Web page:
The Petitioner contended that Google and Indian Kanoon had no authority to publish a nonreportable judgment and it had adversely affected his personal and professional life. He also contended that because of such publication, the judgment was freely available on the internet and the same was against the classification made by the Court.

The Court observed that "The judgment in appeal is part of the proceedings and the said judgment is pronounced by this Court and therefore, merely publishing on the website would not amount to same being reported as the word "reportable" used for judgment is in relation to it being reported in law reporter."

In the Court's opinion, there was no legal basis to order such removal and the presence of the judgment on the Internet did not violate the petitioner's rights under Article 21.

Judgement of the Karnataka High Court in Sri Vasunathan v The Registrar General4

The Petitioner was father who had moved a Writ Petition before the Court seeking orders to block his daughter's name in an earlier order passed by the Court, as his daughter feared the consequences of her name associated with this earlier matter and if a name –wise search was carried on by any person through any of the internet service provider such as Google and Yahoo, this order may reflect in the results of such a search. The Petitioners daughter was afraid that this would affect her relationship with her husband and her reputation and good-will in society.

The Court Observed that "This would be in line with the trend in western countries of the 'right to be forgotten' in sensitive cases involving women in general and highly sensitive cases involving rape or affecting the modesty and reputation of the person concerned."

The Court directed its registry that it should endeavour to ensure that any internet search made in the public domain ought not to reflect the petitioner's daughter's name in the case-title of the order or in the body of the order in the criminal petition.

Judgement of the Kerala High Court in the Civil Writ Petition No. 9478 of 2016

The Kerala High Court in its order dated February 23, 2017 has also ruled in favor of the Right to be Forgotten. In the present case, a writ petition was filed before the Kerala High Court by the petitioner for protection of their Right to Privacy under Article 21 of the Constitution. The petitioner was seeking directions from the Court to ensure that their identity would remain protected and the materials disclosing their identity on IndianKanoon, Yahoo and Google would be removed or hidden appropriately. Due to the seriousness of the issue and failure of IndianKanoon to appear before the Court despite being served with a notice, the Court issued an interim order in favor of the petitioner directing IndianKanoon to remove the name of the petitioner from orders posted on its website until further orders were issued.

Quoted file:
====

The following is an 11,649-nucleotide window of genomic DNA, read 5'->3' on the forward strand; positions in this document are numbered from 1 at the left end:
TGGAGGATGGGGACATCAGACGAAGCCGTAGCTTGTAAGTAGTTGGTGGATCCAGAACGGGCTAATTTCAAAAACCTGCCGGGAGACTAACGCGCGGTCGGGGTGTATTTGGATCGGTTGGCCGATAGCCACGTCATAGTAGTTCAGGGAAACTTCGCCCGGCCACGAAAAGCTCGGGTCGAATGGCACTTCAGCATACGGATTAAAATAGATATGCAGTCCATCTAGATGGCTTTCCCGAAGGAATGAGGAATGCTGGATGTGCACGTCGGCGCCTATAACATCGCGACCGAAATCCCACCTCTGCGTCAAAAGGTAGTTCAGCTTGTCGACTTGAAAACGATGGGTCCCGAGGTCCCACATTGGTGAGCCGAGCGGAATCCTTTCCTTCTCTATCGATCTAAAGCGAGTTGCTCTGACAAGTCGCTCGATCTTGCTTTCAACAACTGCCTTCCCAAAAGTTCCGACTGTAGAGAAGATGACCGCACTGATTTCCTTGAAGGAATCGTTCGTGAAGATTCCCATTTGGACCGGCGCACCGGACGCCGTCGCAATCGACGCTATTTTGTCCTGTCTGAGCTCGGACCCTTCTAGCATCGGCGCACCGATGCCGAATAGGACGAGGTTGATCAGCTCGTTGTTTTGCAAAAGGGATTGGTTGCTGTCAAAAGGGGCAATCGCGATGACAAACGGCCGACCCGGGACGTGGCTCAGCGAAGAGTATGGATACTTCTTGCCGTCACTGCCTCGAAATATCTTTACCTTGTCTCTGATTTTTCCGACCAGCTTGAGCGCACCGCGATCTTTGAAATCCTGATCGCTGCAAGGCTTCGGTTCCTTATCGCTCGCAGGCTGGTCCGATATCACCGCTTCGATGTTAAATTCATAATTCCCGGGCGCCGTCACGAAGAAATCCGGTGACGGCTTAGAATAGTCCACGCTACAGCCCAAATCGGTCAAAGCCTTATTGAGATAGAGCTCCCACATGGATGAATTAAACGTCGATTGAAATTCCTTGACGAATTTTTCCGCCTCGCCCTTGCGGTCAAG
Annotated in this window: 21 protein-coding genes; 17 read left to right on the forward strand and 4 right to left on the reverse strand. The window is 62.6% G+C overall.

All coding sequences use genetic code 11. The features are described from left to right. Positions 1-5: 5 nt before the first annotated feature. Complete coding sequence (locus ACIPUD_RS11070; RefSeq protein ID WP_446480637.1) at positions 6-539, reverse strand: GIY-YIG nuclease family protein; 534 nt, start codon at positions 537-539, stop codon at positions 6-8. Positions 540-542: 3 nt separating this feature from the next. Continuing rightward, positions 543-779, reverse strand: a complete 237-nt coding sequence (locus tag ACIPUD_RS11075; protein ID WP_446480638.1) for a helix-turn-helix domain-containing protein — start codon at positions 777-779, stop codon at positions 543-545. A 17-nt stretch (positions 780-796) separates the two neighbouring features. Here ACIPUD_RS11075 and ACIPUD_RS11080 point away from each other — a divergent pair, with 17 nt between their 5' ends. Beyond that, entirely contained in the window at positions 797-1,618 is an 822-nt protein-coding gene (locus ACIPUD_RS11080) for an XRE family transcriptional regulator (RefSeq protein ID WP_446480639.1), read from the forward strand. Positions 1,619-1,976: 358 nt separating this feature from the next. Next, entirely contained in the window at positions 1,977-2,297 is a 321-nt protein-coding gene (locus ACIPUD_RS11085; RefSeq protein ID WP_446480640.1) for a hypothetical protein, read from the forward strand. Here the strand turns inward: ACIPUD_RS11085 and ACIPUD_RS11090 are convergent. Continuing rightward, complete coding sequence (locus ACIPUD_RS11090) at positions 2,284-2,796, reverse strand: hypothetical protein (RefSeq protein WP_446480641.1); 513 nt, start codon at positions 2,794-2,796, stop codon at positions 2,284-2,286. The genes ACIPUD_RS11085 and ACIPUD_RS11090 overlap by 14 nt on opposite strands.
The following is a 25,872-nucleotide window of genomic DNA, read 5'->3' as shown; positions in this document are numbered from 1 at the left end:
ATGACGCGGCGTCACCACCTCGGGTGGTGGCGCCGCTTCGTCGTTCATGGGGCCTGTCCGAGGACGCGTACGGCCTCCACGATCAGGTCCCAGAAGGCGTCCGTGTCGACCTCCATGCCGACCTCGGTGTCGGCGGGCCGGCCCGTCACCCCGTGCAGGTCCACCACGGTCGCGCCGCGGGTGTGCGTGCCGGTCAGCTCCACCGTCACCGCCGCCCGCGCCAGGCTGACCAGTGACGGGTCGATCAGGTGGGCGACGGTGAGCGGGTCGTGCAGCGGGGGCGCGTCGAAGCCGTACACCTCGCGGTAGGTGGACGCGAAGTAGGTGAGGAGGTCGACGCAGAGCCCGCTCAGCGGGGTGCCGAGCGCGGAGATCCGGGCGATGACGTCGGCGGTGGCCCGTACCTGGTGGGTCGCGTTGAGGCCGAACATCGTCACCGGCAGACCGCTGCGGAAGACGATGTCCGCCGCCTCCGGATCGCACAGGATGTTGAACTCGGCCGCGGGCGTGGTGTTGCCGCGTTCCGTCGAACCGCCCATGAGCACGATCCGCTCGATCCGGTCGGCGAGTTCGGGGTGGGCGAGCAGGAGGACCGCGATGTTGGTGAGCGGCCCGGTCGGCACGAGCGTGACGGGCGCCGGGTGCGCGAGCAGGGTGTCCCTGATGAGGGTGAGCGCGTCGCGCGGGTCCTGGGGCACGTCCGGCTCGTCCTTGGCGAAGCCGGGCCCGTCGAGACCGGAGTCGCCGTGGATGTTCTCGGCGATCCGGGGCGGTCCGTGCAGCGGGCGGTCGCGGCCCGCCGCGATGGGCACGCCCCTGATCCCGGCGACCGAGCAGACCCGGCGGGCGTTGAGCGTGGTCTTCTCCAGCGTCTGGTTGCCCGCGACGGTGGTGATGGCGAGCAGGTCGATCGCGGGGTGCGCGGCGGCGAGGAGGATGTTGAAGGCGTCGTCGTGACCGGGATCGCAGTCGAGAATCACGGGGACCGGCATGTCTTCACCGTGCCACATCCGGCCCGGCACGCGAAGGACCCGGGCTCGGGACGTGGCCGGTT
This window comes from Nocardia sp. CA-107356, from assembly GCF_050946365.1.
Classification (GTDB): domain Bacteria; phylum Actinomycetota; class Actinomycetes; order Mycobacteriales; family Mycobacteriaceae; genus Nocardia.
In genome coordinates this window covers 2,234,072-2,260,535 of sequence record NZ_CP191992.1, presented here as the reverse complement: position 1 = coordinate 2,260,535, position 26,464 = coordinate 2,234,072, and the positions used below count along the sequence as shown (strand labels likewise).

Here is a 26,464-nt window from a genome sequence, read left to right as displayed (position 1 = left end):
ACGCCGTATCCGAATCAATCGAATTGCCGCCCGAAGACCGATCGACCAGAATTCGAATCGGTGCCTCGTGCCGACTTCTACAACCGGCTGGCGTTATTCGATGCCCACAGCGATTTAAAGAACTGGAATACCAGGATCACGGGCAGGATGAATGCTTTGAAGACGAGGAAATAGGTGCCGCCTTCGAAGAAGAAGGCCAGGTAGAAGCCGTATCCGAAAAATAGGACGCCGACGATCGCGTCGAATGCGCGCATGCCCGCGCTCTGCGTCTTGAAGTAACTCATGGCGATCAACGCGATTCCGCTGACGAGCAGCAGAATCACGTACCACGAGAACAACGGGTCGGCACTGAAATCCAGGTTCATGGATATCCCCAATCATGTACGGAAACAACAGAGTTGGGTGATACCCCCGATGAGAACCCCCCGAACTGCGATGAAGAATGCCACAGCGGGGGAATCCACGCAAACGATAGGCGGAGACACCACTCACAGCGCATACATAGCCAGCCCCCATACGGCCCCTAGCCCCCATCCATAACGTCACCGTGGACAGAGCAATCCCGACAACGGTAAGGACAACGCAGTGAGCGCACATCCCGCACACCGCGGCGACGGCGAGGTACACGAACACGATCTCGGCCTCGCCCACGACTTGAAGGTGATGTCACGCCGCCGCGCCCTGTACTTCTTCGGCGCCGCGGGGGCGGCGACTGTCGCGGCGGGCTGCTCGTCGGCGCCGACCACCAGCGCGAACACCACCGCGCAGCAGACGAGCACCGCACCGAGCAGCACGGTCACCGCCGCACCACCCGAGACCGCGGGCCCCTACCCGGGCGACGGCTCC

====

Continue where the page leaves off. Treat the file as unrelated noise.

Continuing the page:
Petition before the Delhi High Court

A similar petition is pending before the Delhi High Court in respect of the same matter in the case of Laksh Vir Singh Yadav v Union of India and Ors.5. In this case the Petitioner has requested for the removal of a judgment involving his mother and wife from an online case database. The Petitioner in his plea contended that anyone who searches his name on Google will find the aforesaid judgment (of the criminal case) on the second number of search result and consequently giving the impression to everyone that he was involved in some sort of criminal proceeding in India.6

The next date of hearing is April 24, 2017. It will be interesting to see whether right to privacy of an individual will be protected against the right of public to access information. This judgement by the Delhi High Court will unfold a lot of questions in regard to the new evolving principle of Right to be Forgotten.

Takeaway

To sum up, there is no provision with regard to the Right to be Forgotten in India. The Karnataka High Court, Kerala High Court and Gujarat High Court delivered judgments on separate pleas to have particular judgments removed from online portal and search engine results. The Gujarat High Court dismissed the petition, stating that there was no legal basis to seek removal of a judgment from the Internet, while on the other hand the Karnataka High Court ordered the registry to ensure that any internet search made in the public domain ought not to reflect the petitioner's daughter's name and the Kerala High Court ordered the removal of the Petitioner's name from the one of the Respondents' website. After these contradictory judgements, it will be interesting to see how the right to be forgotten will be molded by the Delhi High Court. It is pertinent to note that the current petitions before the Court are restricted to cases reported on online databases. It will be interesting to see how the emerging concept will continue to develop in the future.

Footnotes

1. (1964) 1 SCR 332

2. (1994) 6 SCC 632

3. SCA No. 1854 of 2015

4. W.P. No. 62038/2016

5. (WP(C)1021/2016)

6. http://indiatoday.intoday.in/technology/story/does-right-to-privacy-include-right-to-be-forgotten-delhi-hc-asks-google/1/656798.html